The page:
A short list of topical subject terms was created for the project using terms from LCTGM and LCSH, and an authority list of photographer's names was created to ensure standardization. Portraits predominate, therefore special emphasis was given to terms for classes of people. Terms for children, young adults, men, women, aged persons, etc. were used with the hope that they would prove useful for those interested in dress or other facets of portraiture of these broad groups. While elements of costume are not specifically cataloged, it is assumed that those interested in dress can narrow their searches by searching by gender or broad age group.
    Controlled terms included are listed below, divided into terms used for people and those used for other image content.
    • Actors
    • Actresses
    • African Americans: used for Afro-Americans, black people.
    • Aged persons: used for elderly, senior citizens.
    • Authors
    • Boys
    • Children
    • Chinese
    • Couples: used for mixed gender couples of unknown relationship as well as husbands and wives.
    • Families
    • Fathers & children
    • Girls
    • Governors
    • Indians of North America
    • Infants
    • Legislators
    • Men
    • Miners: see also Gold mines and Mining.
    • Mothers & children
    • Musicians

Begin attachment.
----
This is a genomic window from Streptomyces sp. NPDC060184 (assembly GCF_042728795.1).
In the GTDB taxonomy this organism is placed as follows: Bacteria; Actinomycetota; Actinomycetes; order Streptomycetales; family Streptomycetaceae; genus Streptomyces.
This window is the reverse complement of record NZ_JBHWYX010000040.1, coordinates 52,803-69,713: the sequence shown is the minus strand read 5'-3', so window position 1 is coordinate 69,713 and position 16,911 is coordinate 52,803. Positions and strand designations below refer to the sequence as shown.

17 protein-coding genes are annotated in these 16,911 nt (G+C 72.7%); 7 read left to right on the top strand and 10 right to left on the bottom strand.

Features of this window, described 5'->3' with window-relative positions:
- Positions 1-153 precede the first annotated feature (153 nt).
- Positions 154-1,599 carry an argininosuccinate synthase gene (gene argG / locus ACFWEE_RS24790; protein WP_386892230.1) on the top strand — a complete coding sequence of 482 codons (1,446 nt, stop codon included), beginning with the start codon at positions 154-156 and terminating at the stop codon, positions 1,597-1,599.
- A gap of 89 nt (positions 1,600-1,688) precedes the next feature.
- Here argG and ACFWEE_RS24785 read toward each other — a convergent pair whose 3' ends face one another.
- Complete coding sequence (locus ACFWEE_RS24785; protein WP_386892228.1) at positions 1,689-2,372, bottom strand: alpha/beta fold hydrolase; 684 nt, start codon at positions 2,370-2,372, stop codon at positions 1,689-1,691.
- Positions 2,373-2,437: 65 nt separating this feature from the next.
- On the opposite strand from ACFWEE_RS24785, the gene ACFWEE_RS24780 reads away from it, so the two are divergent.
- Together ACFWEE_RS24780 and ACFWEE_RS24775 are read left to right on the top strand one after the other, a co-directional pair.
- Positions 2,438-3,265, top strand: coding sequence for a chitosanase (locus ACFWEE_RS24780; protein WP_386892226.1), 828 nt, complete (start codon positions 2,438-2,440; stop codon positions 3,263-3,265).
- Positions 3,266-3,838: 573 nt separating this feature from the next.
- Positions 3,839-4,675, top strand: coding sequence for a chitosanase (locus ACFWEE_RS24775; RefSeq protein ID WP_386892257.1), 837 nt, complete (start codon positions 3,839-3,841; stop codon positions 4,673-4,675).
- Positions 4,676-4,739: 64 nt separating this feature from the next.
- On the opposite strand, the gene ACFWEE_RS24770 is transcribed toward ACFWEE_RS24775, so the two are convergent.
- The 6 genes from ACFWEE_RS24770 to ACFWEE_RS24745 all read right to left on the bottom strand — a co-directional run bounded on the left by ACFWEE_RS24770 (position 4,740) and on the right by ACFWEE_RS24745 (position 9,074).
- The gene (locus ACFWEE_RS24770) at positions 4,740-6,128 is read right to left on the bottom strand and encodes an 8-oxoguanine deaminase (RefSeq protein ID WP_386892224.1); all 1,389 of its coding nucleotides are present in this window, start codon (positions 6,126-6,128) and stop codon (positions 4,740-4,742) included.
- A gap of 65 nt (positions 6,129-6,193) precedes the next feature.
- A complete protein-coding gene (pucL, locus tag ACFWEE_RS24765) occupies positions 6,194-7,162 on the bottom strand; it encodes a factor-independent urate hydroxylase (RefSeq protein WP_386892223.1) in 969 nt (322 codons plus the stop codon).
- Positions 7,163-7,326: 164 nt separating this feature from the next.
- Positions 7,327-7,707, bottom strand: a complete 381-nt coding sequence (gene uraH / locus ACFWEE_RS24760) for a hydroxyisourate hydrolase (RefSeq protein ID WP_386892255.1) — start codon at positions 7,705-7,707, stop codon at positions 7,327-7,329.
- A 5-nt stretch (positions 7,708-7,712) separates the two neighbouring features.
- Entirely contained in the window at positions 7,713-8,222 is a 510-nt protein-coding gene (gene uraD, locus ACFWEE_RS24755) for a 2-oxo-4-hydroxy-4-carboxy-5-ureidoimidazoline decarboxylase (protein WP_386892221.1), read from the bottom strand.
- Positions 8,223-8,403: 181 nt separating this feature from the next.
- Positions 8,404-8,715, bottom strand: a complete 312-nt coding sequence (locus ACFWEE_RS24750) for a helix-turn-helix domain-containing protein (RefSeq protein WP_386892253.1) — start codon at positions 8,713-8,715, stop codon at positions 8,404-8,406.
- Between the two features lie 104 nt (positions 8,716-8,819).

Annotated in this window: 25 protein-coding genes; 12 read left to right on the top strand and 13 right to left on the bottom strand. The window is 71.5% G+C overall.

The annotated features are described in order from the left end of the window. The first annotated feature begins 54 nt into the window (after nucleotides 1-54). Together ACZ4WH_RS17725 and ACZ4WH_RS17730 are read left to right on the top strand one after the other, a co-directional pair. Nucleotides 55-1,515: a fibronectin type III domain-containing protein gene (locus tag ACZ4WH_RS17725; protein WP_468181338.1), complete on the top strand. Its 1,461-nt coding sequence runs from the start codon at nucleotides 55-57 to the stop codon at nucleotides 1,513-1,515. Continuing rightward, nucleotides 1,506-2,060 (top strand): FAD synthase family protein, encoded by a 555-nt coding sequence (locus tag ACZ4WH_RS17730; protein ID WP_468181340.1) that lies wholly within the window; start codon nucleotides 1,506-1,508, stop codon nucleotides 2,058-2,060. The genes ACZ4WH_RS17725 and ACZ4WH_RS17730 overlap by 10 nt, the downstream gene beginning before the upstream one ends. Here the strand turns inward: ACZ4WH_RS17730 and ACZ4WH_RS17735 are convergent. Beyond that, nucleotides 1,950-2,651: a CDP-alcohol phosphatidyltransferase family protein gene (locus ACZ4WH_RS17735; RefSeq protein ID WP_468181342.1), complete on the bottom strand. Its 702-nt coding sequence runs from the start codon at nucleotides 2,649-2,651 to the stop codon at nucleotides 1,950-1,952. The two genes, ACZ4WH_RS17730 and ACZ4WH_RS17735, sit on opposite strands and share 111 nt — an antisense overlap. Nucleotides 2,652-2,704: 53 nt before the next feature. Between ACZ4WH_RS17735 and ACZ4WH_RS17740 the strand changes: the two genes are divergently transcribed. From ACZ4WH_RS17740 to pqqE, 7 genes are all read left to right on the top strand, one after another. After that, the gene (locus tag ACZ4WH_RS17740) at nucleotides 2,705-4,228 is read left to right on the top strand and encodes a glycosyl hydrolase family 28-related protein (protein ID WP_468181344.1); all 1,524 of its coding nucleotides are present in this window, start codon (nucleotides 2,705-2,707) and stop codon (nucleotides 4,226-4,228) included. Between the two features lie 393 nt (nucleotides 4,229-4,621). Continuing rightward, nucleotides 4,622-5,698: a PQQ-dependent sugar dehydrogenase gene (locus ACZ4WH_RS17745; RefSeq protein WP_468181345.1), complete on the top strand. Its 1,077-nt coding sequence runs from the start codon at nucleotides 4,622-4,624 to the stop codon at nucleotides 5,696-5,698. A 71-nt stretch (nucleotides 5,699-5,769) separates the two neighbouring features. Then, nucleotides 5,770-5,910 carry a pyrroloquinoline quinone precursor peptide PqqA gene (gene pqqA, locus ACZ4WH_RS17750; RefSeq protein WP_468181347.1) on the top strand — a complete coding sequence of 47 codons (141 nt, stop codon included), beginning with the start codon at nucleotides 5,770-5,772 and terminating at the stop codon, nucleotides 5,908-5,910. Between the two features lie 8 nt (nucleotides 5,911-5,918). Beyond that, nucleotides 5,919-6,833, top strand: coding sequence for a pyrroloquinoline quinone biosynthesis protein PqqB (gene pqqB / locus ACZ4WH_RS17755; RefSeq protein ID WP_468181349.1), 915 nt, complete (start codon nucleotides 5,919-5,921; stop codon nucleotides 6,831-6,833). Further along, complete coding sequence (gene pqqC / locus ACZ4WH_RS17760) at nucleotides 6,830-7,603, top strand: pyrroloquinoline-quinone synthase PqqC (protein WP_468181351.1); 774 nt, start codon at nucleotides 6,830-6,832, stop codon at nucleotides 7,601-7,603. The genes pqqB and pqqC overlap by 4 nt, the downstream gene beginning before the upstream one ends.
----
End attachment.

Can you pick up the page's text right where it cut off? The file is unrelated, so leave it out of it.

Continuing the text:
• Nannies
    • Pioneers
    • Pioneers -- California
    • Racially mixed children
    • Soldiers: used for men or boys in uniform. Most are Civil War soldiers.
    • Teenagers
    • University of California (1868-1952) -- Faculty.
    • Women.
    • Young adults
    • Buildings: see also Commercial buildings, Hotels, Churches, Dwellings, and
    • Cabins.
    • Cabins: see also Buildings.
    • Carriages & coaches: see also Carts & wagons.
    • Carts & wagons: see also Carriages & coaches.
    • Churches
    • Cities and towns
    • Commercial buildings
    • Diversion structures (Hydraulic engineering): used for flumes and other riverbed mining structures. See also Sluices.
    • Dwellings
    • Firearms
    • Gold mines and mining: see also Miners
    • Hotels
    • Lumber industry
    • Mining districts: used for landscapes or town views, usually in the California gold country.
    • Photographic studios
    • Sluices: see also Diversion structures.
    • Stagecoaches: see also Carriages & coaches.
    • Streams
    • Streets
    • Tents
    • Tools
    • Water-wheels
    Glossary of Terms:
    collodion positive photograph on glass. The ambrotype plate is actually a glass collodion negative that is underexposed or bleached. It appears positive when viewed against a black backing, which was achieved using any number of materials, including asphaltum applied to the plate, a blackened metal backing plate, dark fabric, or use of a dark ruby or violet colored glass. The process was patented in 1854 and was popular in the United States until the middle of the 1860s. Like the daguerreotype, an ambrotype is a unique image, the plate being exposed directly in the camera, therefore not resulting from an intermediary negative.

    Types of Ambrotypes

    Clear glass:
    most common, with black backing to make the image appear positive.
    Colored glass:
    collodion on dark colored glass; may be red ("ruby"), violet, or blue in color.
    In relievo:
    the black backing was not applied to the entire plate, but only behind the image area. A white or colored or patterned backing could then be added to appear as a backdrop and give a slight three-dimensional effect.
    Cutting's Patent: